Think psychopaths are always cruel, detached and lacking in empathy? You're wrong.
That's according to a study published in the Journal of Abnormal Child Psychology which looked at 150 male and female inmates in juvenile detention centres, aged between 11-17.
The young adults were all classified as at risk of becoming psychopaths or as having psychopathic traits (doctors don't classify teenagers as psychopaths as their personalities are not fully formed) - but the research found that a significant group of those teenagers did not exhibit "classical" traits of psychopathy.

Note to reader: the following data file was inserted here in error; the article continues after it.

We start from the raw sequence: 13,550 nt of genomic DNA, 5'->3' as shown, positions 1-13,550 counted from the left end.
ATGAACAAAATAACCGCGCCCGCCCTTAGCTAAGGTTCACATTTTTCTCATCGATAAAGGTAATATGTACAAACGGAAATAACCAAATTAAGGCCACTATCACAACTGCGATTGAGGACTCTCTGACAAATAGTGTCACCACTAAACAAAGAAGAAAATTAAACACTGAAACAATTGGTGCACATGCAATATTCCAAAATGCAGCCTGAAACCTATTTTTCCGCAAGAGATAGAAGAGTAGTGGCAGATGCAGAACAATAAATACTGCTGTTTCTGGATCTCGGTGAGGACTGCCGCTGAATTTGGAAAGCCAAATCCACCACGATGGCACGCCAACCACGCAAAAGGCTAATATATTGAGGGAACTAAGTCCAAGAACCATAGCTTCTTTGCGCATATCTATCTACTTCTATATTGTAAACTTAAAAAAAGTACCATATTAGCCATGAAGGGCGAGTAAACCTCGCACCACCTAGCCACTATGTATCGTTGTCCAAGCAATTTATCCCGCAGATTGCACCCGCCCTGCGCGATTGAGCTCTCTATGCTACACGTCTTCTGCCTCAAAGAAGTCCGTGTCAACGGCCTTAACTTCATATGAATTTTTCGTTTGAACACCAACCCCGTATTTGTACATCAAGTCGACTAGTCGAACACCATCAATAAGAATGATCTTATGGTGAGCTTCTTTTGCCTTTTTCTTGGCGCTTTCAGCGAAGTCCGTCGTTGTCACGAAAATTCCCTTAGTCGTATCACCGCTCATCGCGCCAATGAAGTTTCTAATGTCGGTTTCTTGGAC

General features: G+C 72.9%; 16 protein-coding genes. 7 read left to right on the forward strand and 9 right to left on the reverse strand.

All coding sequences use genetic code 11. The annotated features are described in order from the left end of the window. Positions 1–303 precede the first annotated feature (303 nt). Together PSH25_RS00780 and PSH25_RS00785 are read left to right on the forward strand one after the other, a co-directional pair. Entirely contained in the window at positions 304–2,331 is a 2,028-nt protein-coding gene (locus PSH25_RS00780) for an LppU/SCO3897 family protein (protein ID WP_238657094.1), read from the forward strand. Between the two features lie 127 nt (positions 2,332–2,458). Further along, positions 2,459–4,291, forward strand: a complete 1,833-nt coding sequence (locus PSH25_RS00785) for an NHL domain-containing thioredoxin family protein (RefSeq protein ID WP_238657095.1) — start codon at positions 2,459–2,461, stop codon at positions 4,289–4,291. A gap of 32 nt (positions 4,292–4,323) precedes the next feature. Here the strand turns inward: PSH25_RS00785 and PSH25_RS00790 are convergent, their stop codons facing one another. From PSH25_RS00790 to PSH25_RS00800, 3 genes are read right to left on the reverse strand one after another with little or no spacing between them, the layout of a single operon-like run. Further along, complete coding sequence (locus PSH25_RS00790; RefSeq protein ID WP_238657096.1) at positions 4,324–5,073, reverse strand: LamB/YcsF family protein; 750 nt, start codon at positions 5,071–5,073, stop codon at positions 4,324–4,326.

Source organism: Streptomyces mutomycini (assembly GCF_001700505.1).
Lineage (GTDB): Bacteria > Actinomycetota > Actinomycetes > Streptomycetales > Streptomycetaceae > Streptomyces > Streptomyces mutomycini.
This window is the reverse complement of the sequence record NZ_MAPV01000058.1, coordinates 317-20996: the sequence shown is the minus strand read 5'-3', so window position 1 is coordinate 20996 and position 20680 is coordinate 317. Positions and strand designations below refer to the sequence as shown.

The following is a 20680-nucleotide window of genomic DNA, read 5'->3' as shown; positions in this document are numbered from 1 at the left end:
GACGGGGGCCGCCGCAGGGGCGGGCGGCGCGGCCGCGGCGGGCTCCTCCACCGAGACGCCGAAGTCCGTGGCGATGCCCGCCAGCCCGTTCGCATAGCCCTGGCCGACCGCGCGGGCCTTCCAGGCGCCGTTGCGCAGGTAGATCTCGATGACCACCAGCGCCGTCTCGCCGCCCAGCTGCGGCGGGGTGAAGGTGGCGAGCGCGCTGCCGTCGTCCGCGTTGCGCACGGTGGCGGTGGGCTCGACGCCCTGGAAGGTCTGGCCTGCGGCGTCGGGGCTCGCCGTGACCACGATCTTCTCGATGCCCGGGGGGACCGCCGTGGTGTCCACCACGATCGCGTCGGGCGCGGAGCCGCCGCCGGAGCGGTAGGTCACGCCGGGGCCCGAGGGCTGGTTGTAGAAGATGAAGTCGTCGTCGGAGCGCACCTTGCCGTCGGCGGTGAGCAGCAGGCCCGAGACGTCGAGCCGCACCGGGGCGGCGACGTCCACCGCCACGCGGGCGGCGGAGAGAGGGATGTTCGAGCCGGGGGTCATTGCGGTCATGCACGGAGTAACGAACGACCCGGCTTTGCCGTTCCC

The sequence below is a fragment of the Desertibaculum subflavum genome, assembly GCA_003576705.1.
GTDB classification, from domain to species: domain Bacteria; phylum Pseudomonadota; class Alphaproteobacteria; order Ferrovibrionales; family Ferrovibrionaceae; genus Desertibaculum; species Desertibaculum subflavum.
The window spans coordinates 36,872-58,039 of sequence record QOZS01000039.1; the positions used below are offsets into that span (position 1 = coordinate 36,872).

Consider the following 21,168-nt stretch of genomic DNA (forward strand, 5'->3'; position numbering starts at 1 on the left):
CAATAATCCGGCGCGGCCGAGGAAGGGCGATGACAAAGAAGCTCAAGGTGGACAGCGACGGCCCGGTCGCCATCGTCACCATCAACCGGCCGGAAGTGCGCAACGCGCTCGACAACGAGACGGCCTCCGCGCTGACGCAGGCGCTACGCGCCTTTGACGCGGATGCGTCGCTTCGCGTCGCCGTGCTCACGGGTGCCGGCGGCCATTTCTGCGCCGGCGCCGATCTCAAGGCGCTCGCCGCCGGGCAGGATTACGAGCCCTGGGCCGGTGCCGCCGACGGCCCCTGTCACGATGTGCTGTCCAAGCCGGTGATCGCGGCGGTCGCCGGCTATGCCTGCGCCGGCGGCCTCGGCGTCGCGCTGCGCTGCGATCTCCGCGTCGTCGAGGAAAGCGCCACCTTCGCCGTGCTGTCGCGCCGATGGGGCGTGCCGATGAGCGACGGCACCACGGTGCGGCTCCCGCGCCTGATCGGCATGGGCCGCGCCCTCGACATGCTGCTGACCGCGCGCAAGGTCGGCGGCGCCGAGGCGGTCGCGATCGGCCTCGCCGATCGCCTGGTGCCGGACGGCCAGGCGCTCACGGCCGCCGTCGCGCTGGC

Professor Tim Stickle, who co-authored the research, said some appeared callous and unemotional but were actually distressed or anxious.
He went on: "We think of these harmful, antisocial, aggressive kids as being immune to fear, immune to negative feelings, but in fact we're showing a whole group of them are not only not immune, but are very susceptible."
The research indicates that those classified as being psychopaths or having psychopathic traits, a condition which is seen as untreatable, may be prevented from actually having treatment which would help them live happier lives.